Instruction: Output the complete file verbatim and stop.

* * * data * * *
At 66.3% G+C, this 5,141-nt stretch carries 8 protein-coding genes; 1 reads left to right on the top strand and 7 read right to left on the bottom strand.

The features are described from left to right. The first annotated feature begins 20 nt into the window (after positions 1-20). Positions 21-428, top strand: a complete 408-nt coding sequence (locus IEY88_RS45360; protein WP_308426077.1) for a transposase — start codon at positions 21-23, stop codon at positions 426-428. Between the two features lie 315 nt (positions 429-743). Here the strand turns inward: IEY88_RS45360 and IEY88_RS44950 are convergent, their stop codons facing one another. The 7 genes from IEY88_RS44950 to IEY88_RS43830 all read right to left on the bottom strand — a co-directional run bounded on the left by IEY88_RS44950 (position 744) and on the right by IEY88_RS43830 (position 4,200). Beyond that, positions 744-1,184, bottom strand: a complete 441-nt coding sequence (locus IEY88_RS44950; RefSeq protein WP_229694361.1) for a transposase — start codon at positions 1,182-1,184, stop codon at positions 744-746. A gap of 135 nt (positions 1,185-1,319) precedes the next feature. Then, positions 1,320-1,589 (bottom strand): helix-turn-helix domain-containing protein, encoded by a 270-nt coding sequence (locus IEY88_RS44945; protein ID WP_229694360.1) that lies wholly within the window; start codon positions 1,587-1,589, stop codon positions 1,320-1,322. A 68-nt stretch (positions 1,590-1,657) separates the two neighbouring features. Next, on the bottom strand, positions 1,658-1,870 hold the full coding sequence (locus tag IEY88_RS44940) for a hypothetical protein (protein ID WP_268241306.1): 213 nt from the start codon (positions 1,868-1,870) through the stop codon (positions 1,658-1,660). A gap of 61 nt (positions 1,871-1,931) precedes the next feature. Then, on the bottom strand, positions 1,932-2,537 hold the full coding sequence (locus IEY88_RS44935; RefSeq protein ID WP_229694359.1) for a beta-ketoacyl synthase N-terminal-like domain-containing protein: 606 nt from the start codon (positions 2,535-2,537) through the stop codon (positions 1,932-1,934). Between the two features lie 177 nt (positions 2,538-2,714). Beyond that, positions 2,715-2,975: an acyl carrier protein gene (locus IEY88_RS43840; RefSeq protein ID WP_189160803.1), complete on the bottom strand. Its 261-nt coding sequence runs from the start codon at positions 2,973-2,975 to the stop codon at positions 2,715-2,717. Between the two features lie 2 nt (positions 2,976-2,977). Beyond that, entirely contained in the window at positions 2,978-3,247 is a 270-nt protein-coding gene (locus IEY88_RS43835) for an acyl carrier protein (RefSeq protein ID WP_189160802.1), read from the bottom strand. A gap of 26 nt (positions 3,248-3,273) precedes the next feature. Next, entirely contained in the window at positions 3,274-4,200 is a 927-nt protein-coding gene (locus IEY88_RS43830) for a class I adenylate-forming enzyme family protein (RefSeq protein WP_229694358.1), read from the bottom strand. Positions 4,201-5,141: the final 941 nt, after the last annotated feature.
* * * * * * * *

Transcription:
At 66.3% G+C, this 5,141-nt stretch carries 8 protein-coding genes; 1 reads left to right on the top strand and 7 read right to left on the bottom strand.

The features are described from left to right. The first annotated feature begins 20 nt into the window (after positions 1-20). Positions 21-428, top strand: a complete 408-nt coding sequence (locus IEY88_RS45360; protein WP_308426077.1) for a transposase — start codon at positions 21-23, stop codon at positions 426-428. Between the two features lie 315 nt (positions 429-743). Here the strand turns inward: IEY88_RS45360 and IEY88_RS44950 are convergent, their stop codons facing one another. The 7 genes from IEY88_RS44950 to IEY88_RS43830 all read right to left on the bottom strand — a co-directional run bounded on the left by IEY88_RS44950 (position 744) and on the right by IEY88_RS43830 (position 4,200). Beyond that, positions 744-1,184, bottom strand: a complete 441-nt coding sequence (locus IEY88_RS44950; RefSeq protein WP_229694361.1) for a transposase — start codon at positions 1,182-1,184, stop codon at positions 744-746. A gap of 135 nt (positions 1,185-1,319) precedes the next feature. Then, positions 1,320-1,589 (bottom strand): helix-turn-helix domain-containing protein, encoded by a 270-nt coding sequence (locus IEY88_RS44945; protein ID WP_229694360.1) that lies wholly within the window; start codon positions 1,587-1,589, stop codon positions 1,320-1,322. A 68-nt stretch (positions 1,590-1,657) separates the two neighbouring features. Next, on the bottom strand, positions 1,658-1,870 hold the full coding sequence (locus tag IEY88_RS44940) for a hypothetical protein (protein ID WP_268241306.1): 213 nt from the start codon (positions 1,868-1,870) through the stop codon (positions 1,658-1,660). A gap of 61 nt (positions 1,871-1,931) precedes the next feature. Then, on the bottom strand, positions 1,932-2,537 hold the full coding sequence (locus IEY88_RS44935; RefSeq protein ID WP_229694359.1) for a beta-ketoacyl synthase N-terminal-like domain-containing protein: 606 nt from the start codon (positions 2,535-2,537) through the stop codon (positions 1,932-1,934). Between the two features lie 177 nt (positions 2,538-2,714). Beyond that, positions 2,715-2,975: an acyl carrier protein gene (locus IEY88_RS43840; RefSeq protein ID WP_189160803.1), complete on the bottom strand. Its 261-nt coding sequence runs from the start codon at positions 2,973-2,975 to the stop codon at positions 2,715-2,717. Between the two features lie 2 nt (positions 2,976-2,977). Beyond that, entirely contained in the window at positions 2,978-3,247 is a 270-nt protein-coding gene (locus IEY88_RS43835) for an acyl carrier protein (RefSeq protein ID WP_189160802.1), read from the bottom strand. A gap of 26 nt (positions 3,248-3,273) precedes the next feature. Next, entirely contained in the window at positions 3,274-4,200 is a 927-nt protein-coding gene (locus IEY88_RS43830) for a class I adenylate-forming enzyme family protein (RefSeq protein WP_229694358.1), read from the bottom strand. Positions 4,201-5,141: the final 941 nt, after the last annotated feature.